The Government said a Small Business, Enterprise and Employment Bill was aimed at making the UK the most attractive place to grow a business.
Measures will include help for small businesses to access finance, improve payment with their customers and giving them fair access to the £230 billion spent every year on public procurement contracts.
Red tape affecting small business will also be reviewed frequently to make sure they are either cut or remained effective.
Transparency around who owns UK companies will be strengthened, with a register of ownership, while small businesses will be helped to expand overseas.
John Allan, chairman of the Federation of Small Businesses said: "This landmark Bill will be welcomed by our members. It includes measures that we have pushed for in our discussions with government and all political parties over the last 12 months to help them support their growth ambitions, such as action on late payment terms for smaller suppliers and to beef up scrutiny of unnecessary regulation.
"We now look forward to seeing the detail when the Bill is introduced, and working with all parties in the Commons and Lords as the Bill progresses through Parliament before the election.
"The Bill marks the next stage in improving the operating environment for all small firms across the country."
Terry Scuoler, chief executive of EEF, the manufacturers' organisation, said: "The programme sets out a number of pro-growth and pro-work policies. Government must now keep momentum going for the next 11 months and not stall just as the economy is beginning to motor.
"It is also essential that the legislation proposed does not load any extra burdens onto employers or remove their ability to recruit and employ in a flexible way to suit their business."
The Bill includes measures to stop highly paid public sector employees keeping redundancy payments when they return quickly to a similar job.
New Ombudsman for Armed Forces
The way complaints are handled in the armed forces will be changed with the creation of a new ombudsman with increased powers.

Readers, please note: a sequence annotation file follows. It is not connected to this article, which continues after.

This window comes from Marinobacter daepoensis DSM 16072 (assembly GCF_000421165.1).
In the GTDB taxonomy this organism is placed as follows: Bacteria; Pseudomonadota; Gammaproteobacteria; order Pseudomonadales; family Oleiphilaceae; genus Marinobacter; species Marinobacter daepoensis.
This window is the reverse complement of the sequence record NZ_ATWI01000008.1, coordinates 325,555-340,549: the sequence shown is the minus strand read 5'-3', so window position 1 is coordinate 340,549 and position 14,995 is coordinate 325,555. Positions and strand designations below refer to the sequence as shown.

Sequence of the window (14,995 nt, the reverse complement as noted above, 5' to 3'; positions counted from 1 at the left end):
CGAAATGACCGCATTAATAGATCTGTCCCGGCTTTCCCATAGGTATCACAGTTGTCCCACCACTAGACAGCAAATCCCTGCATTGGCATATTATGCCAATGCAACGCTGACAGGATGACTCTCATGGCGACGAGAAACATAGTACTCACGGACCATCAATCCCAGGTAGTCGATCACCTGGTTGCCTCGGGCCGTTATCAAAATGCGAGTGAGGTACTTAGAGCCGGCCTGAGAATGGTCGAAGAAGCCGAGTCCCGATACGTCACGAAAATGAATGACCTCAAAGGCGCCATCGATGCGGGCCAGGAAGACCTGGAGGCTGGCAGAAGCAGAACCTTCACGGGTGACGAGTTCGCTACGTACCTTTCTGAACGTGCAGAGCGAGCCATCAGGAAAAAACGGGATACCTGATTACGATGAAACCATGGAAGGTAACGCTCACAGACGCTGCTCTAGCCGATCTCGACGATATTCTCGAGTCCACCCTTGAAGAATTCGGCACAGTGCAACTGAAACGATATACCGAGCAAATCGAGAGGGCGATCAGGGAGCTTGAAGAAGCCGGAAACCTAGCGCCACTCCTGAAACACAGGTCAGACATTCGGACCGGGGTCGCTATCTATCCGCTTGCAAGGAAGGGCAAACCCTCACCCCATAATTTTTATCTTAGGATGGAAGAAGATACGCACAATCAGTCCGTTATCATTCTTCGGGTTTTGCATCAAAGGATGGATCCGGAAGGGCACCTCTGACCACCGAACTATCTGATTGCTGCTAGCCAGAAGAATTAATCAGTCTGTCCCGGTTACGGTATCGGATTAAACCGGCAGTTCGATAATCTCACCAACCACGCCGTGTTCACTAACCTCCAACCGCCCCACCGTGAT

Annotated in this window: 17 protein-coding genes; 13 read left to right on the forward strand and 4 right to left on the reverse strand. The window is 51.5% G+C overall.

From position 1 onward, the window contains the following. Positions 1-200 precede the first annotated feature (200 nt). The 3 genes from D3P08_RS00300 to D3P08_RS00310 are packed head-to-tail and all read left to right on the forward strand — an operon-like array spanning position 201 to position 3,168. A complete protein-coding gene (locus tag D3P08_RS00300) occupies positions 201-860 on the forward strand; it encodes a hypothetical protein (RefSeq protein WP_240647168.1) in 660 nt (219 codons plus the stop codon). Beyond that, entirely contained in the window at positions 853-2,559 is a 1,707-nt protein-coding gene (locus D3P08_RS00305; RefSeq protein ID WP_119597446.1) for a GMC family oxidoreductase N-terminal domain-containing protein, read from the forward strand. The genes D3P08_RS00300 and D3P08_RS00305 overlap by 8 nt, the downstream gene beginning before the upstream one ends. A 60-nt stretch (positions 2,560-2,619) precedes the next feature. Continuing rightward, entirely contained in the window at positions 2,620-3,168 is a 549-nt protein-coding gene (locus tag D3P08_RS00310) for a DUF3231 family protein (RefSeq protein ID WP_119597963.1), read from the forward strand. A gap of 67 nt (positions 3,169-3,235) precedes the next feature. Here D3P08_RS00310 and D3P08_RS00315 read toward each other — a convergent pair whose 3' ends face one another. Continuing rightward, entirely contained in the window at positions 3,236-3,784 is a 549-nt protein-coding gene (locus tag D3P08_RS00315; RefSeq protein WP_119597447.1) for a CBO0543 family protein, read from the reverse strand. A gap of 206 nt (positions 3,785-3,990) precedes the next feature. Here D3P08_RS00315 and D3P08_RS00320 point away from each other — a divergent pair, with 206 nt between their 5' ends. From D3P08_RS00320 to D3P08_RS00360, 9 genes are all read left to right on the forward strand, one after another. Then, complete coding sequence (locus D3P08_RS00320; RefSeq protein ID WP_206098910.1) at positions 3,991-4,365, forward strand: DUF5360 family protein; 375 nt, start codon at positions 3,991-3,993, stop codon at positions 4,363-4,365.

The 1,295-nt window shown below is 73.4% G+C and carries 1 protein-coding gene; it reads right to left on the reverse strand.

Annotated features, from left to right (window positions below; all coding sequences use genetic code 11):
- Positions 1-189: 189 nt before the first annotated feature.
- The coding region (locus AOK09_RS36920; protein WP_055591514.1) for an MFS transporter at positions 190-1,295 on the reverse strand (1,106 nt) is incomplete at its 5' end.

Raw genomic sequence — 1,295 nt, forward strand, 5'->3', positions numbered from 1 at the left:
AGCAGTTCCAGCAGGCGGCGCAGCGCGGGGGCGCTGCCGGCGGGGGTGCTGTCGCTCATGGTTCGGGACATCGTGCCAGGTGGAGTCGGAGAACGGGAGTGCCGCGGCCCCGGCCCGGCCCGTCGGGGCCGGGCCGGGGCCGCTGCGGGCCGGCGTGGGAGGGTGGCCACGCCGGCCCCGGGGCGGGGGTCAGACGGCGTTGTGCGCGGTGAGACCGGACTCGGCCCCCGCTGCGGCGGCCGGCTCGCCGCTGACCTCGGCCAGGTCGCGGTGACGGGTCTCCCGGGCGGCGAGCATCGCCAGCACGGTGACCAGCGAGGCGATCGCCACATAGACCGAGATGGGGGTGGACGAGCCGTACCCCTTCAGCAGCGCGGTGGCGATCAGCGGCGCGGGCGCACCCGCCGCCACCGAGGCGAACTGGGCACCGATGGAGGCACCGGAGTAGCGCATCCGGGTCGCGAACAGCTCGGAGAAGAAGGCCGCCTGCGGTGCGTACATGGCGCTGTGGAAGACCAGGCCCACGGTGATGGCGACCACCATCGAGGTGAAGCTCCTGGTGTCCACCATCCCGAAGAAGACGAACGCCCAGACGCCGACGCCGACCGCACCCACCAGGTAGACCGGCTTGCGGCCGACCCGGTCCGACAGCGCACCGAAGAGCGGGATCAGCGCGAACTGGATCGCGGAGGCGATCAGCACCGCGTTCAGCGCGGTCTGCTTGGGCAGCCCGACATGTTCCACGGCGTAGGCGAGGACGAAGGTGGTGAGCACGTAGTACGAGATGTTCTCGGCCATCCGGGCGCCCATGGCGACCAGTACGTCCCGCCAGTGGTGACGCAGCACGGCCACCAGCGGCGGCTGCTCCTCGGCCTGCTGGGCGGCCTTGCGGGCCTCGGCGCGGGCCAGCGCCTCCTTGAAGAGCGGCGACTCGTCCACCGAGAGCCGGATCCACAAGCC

A new Service Complaints Bill will see the creation of a new service complaints ombudsman with powers to review the handling of someone's complaint if they do not think it has been dealt with properly.
The ombudsman will also have the power to overturn a decision by the chain of command to exclude a complaint.
The provisions, which are hoped to improve the efficiency of the system and ensure the armed forces are held to account, come after past concerns that too many complaints, including allegations of bullying, are delayed or not dealt with properly.
In March the Service Complaints Commissioner (SCC) Susan Atkins found that the current system was failing and called for a new ombudsman to be set up without delay.
Dr Atkins said delay remained the main reason for unfairness in the services, with only a quarter of complaints in 2013 resolved in the 24-week target.
Under the Bill announced today, the SCC's role - a post created by the Armed Forces Act 2008 after recommendations following the deaths of four soldiers at Deepcut Barracks - will become an ombudsman with increased powers to reinforce the way complaints are handled.
The powers include the ability to investigate whether an individual complaint has been handled properly internally; the power to recommend action to the Defence Council; and the power to overturn a decision by the chain of command to exclude a complaint.
The SCC has not previously had any legal powers in relation to individual complaints, and there have previously been concerns within the armed forces that an outside regulator is incompatible with the chain of command.
The Bill will also allow payments to be made to charities and other organisations that support the armed forces across the UK, in a bid to limit restrictions on making certain charitable payments to organisations in Scotland, Wales and Northern Ireland that support the forces.